Title

The Handcrafted Utopia: Arts and Crafts Communities in America's Progressive Era

Date of Award

May 2016

Degree Type

Dissertation

Embargo Date

1-5-2018

Degree Name

Doctor of Philosophy (PhD)

Department

History

Advisor(s)

Elisabeth Lasch-Quinn

Keywords

Arts and Crafts Movement, Business, Decorative Art, Intentional Communities, Progressivism

Subject Categories

Arts and Humanities

Abstract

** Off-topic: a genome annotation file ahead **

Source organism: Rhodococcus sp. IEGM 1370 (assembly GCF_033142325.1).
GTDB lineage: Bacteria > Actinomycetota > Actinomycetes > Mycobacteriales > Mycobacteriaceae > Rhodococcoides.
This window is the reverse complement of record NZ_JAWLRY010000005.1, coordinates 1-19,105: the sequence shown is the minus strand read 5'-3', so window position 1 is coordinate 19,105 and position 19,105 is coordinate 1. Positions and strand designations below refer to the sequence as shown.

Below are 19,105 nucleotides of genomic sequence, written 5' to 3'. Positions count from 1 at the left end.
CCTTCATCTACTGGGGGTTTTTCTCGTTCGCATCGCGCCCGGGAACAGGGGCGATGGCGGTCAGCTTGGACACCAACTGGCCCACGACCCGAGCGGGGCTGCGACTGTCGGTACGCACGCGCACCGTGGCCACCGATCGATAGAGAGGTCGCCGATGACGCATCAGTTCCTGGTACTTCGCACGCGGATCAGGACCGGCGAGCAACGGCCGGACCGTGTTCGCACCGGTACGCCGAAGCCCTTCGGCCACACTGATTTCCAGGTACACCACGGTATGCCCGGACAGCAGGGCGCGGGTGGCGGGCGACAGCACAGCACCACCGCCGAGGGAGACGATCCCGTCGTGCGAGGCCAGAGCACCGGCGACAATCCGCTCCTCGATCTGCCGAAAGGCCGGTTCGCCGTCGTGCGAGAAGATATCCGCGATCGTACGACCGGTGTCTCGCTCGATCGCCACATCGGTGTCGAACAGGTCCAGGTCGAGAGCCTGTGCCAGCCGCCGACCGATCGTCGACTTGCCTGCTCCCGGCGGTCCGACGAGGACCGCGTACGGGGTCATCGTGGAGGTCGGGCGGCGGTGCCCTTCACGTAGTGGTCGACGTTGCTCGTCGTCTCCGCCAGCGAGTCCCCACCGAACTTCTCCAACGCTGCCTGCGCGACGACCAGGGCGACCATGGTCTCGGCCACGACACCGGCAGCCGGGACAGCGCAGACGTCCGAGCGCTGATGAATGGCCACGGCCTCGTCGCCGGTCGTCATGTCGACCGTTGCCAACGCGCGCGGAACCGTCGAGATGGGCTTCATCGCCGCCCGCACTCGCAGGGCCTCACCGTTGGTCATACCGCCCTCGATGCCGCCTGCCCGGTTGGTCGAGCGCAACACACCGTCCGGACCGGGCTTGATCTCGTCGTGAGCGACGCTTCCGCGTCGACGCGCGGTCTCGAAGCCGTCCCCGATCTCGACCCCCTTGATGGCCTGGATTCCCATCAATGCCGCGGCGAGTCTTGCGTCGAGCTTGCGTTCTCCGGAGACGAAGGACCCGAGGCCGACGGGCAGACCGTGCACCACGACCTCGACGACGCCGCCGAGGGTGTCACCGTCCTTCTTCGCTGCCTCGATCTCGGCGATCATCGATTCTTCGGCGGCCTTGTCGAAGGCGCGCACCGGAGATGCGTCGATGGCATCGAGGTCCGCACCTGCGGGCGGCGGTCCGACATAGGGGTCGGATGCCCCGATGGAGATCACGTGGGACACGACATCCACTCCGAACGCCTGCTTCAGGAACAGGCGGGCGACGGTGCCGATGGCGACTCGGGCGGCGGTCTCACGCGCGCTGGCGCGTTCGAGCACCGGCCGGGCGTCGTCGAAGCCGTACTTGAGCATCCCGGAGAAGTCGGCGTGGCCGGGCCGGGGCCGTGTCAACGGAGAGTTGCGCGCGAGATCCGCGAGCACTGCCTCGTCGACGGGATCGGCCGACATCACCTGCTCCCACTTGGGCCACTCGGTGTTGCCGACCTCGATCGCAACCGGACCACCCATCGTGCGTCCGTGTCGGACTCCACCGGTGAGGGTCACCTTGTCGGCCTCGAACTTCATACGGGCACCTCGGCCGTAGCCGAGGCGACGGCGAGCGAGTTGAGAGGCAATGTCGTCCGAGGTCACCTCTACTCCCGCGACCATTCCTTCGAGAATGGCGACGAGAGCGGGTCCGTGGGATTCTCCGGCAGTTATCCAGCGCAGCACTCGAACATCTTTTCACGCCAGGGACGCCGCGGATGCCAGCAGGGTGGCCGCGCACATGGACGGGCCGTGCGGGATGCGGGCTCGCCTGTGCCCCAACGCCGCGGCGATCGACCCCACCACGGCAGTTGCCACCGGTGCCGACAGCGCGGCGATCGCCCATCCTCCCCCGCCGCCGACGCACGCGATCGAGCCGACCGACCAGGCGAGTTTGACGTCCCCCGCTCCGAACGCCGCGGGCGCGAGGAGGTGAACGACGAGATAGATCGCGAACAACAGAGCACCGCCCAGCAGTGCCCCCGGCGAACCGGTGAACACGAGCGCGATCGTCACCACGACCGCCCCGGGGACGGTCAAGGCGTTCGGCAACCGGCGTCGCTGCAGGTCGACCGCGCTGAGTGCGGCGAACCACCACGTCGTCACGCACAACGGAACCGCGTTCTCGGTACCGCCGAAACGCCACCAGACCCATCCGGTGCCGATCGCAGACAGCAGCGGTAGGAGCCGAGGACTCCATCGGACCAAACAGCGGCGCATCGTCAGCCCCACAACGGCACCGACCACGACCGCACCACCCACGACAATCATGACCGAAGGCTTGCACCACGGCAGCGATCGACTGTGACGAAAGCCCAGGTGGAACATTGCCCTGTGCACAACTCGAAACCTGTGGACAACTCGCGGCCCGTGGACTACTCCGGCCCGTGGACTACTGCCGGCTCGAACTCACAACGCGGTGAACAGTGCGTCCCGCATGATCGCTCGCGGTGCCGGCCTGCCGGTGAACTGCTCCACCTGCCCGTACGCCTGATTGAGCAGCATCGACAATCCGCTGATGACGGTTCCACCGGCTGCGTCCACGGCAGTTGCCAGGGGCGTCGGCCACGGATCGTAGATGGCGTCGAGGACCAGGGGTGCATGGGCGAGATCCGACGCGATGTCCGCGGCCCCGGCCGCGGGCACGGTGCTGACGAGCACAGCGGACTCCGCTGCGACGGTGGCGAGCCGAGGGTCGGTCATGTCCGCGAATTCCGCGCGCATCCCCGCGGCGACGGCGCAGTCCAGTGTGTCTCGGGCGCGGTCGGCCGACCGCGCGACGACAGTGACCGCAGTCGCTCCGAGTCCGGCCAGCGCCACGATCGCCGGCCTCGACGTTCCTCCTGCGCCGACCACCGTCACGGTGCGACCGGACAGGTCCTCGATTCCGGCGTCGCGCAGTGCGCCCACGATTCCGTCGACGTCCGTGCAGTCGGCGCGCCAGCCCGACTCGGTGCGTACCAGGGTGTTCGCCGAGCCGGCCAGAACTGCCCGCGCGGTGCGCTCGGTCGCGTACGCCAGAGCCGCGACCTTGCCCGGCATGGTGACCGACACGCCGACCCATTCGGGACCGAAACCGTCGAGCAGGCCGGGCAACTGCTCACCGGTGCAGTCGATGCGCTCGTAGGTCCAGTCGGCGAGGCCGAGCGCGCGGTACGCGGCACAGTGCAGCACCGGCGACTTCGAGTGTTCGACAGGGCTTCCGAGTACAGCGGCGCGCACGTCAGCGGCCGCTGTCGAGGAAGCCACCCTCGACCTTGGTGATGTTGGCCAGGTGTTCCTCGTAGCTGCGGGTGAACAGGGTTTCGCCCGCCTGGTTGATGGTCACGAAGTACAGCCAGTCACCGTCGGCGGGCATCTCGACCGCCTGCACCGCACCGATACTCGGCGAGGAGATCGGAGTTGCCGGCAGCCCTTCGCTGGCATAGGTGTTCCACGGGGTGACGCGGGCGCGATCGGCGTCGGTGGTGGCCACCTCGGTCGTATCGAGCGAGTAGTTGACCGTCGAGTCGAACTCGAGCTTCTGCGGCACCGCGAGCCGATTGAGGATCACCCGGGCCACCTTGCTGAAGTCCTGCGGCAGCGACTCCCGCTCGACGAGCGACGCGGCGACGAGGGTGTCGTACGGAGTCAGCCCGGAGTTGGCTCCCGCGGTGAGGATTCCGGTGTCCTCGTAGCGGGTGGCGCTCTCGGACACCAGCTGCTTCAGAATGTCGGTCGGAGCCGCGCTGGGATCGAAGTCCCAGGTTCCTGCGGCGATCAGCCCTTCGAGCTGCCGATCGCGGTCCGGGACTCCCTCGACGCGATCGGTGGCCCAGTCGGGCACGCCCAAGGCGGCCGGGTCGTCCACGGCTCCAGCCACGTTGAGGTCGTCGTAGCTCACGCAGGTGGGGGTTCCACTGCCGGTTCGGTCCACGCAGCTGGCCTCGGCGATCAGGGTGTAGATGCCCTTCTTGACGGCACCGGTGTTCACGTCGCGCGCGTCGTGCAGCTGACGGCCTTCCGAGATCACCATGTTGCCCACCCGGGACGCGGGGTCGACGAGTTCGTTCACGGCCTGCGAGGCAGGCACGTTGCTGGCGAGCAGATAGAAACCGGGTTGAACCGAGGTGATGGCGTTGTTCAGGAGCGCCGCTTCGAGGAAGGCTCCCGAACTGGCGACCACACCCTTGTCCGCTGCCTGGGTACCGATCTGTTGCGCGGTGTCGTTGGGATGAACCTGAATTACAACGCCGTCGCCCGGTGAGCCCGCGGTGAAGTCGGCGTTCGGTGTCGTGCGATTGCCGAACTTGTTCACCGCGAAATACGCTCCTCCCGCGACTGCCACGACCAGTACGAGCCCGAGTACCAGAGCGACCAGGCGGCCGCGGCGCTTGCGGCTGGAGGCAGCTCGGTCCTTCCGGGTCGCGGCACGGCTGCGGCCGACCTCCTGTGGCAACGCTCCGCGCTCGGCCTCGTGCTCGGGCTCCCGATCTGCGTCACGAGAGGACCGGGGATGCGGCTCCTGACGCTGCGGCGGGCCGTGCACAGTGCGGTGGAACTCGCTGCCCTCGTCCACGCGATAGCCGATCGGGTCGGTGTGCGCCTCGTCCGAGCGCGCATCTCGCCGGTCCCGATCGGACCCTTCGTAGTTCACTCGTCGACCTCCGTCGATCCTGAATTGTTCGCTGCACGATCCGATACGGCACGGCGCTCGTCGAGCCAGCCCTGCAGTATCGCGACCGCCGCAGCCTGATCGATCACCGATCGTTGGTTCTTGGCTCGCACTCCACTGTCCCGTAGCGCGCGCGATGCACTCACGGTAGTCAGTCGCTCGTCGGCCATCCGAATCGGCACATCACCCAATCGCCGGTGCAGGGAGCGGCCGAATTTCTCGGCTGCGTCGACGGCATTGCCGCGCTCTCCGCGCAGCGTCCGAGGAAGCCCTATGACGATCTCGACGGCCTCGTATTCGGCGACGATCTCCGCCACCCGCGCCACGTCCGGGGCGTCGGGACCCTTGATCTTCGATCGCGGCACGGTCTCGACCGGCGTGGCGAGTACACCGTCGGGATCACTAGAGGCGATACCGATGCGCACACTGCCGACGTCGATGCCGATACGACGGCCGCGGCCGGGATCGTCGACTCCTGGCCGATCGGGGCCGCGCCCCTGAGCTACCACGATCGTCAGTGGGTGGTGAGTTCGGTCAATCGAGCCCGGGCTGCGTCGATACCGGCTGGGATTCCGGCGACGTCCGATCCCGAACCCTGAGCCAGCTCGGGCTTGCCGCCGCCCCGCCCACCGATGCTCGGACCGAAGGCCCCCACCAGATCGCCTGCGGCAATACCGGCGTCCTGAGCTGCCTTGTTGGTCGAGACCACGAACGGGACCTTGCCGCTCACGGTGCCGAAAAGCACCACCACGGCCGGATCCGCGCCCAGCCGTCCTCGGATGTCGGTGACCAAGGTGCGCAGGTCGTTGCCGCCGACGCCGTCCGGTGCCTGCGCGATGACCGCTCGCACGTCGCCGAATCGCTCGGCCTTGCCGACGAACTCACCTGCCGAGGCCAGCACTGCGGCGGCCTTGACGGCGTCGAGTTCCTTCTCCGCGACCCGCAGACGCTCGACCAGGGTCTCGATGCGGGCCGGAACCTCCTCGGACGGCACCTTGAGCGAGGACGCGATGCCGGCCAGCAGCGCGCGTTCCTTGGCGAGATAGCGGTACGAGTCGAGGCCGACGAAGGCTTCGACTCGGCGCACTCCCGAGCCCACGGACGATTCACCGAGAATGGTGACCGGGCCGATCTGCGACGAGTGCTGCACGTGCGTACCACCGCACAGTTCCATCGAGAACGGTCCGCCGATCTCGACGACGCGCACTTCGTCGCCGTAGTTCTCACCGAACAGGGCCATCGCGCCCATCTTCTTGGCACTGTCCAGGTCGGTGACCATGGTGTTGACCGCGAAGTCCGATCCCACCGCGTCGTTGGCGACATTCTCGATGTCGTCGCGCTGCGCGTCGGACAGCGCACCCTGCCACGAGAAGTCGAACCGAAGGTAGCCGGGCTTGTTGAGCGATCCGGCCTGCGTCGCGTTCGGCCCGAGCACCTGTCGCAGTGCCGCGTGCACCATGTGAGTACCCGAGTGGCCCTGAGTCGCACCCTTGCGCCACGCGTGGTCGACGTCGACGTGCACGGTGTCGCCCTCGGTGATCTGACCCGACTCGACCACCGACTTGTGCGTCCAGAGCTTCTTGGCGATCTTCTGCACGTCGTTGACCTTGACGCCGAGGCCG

In response to the trauma of industrialization and urbanization in the late-nineteenth century, the Arts and Crafts Movement took America by storm. Art exhibits, factories, workshops, and societies dedicated to handicraft, worker dignity, and the promulgation of beautiful art to the masses sprouted from California to Boston. Ralph Radcliffe Whitehead, Elbert Hubbard, and William Lightfoot Price were so enamored with the movement that they decided to build entirely new worlds—intentional communities—dedicated to pursuing those ideals. A student of John Ruskin, Whitehead founded an art colony called Byrdcliffe in New York’s Catskill Mountains. Hubbard, a former soap salesman, founded an Arts and Crafts community business, Roycroft, outside Buffalo, New York. Price, an architect, purchased land near Philadelphia, Pennsylvania in order to found the Rose Valley Association as a haven for craftwork. They dreamt and enacted a way to reform the economic and social inequalities of industrial capitalism through communal living, artistic development, handcraftsmanship, and the sale of finely crafted furniture, architecture, pottery, and metalwork. In essence, this was what they believed was living “the art that is life.” For Price, Hubbard, Whitehead, and those who followed them, this meant producing and selling art with a social message as well as living everyday life with a sense of artistry—even the most common tasks treated as if they could be a work of art. I argue that capitalists, artisans, and leaders of communal groups creatively imagined a compromise between machine dominated industry and handicraft in late nineteenth century America. In doing so, they sought to critique industrial capitalism and carve out a space within the turmoil where craftspeople could once again flourish in community. However, Rose Valley, Byrdcliffe, and Roycroft were not just havens for craftsmanship, but were works of art in themselves—total sensory installations of the Arts and Crafts Movement—that could stand as model community-workshops suggesting that there could be an alternative to brutal industrialization.

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